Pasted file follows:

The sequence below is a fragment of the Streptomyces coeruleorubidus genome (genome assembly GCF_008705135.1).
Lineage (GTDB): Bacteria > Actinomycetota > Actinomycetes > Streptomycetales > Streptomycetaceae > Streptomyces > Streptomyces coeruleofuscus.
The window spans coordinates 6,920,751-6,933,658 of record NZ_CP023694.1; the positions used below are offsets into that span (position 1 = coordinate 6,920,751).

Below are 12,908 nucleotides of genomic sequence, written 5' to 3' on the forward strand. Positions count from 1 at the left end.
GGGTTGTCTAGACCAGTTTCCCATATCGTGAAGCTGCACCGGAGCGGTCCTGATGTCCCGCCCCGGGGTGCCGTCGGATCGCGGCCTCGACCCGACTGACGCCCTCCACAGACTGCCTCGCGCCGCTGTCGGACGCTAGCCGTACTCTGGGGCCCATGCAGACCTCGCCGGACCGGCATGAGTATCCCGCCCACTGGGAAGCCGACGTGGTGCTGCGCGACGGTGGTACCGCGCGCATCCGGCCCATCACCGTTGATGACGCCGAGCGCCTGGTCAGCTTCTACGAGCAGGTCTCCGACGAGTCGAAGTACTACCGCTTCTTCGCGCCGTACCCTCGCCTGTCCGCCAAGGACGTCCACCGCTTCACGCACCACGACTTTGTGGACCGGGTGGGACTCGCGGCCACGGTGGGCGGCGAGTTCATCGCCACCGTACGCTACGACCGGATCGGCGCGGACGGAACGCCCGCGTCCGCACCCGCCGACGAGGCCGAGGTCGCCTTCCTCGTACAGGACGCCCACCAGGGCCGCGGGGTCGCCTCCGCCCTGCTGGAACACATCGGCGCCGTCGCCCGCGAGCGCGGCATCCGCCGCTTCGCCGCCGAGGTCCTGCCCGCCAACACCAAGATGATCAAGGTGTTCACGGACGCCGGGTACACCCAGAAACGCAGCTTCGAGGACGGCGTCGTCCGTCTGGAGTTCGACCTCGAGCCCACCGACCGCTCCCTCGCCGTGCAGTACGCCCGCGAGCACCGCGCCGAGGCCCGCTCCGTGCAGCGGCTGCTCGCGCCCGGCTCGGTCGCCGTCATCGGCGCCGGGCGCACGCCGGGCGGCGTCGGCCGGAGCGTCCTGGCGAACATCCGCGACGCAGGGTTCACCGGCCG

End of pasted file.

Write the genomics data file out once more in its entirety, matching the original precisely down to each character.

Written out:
The sequence below is a fragment of the Streptomyces coeruleorubidus genome (genome assembly GCF_008705135.1).
Lineage (GTDB): Bacteria > Actinomycetota > Actinomycetes > Streptomycetales > Streptomycetaceae > Streptomyces > Streptomyces coeruleofuscus.
The window spans coordinates 6,920,751-6,933,658 of record NZ_CP023694.1; the positions used below are offsets into that span (position 1 = coordinate 6,920,751).

Below are 12,908 nucleotides of genomic sequence, written 5' to 3' on the forward strand. Positions count from 1 at the left end.
GGGTTGTCTAGACCAGTTTCCCATATCGTGAAGCTGCACCGGAGCGGTCCTGATGTCCCGCCCCGGGGTGCCGTCGGATCGCGGCCTCGACCCGACTGACGCCCTCCACAGACTGCCTCGCGCCGCTGTCGGACGCTAGCCGTACTCTGGGGCCCATGCAGACCTCGCCGGACCGGCATGAGTATCCCGCCCACTGGGAAGCCGACGTGGTGCTGCGCGACGGTGGTACCGCGCGCATCCGGCCCATCACCGTTGATGACGCCGAGCGCCTGGTCAGCTTCTACGAGCAGGTCTCCGACGAGTCGAAGTACTACCGCTTCTTCGCGCCGTACCCTCGCCTGTCCGCCAAGGACGTCCACCGCTTCACGCACCACGACTTTGTGGACCGGGTGGGACTCGCGGCCACGGTGGGCGGCGAGTTCATCGCCACCGTACGCTACGACCGGATCGGCGCGGACGGAACGCCCGCGTCCGCACCCGCCGACGAGGCCGAGGTCGCCTTCCTCGTACAGGACGCCCACCAGGGCCGCGGGGTCGCCTCCGCCCTGCTGGAACACATCGGCGCCGTCGCCCGCGAGCGCGGCATCCGCCGCTTCGCCGCCGAGGTCCTGCCCGCCAACACCAAGATGATCAAGGTGTTCACGGACGCCGGGTACACCCAGAAACGCAGCTTCGAGGACGGCGTCGTCCGTCTGGAGTTCGACCTCGAGCCCACCGACCGCTCCCTCGCCGTGCAGTACGCCCGCGAGCACCGCGCCGAGGCCCGCTCCGTGCAGCGGCTGCTCGCGCCCGGCTCGGTCGCCGTCATCGGCGCCGGGCGCACGCCGGGCGGCGTCGGCCGGAGCGTCCTGGCGAACATCCGCGACGCAGGGTTCACCGGCCG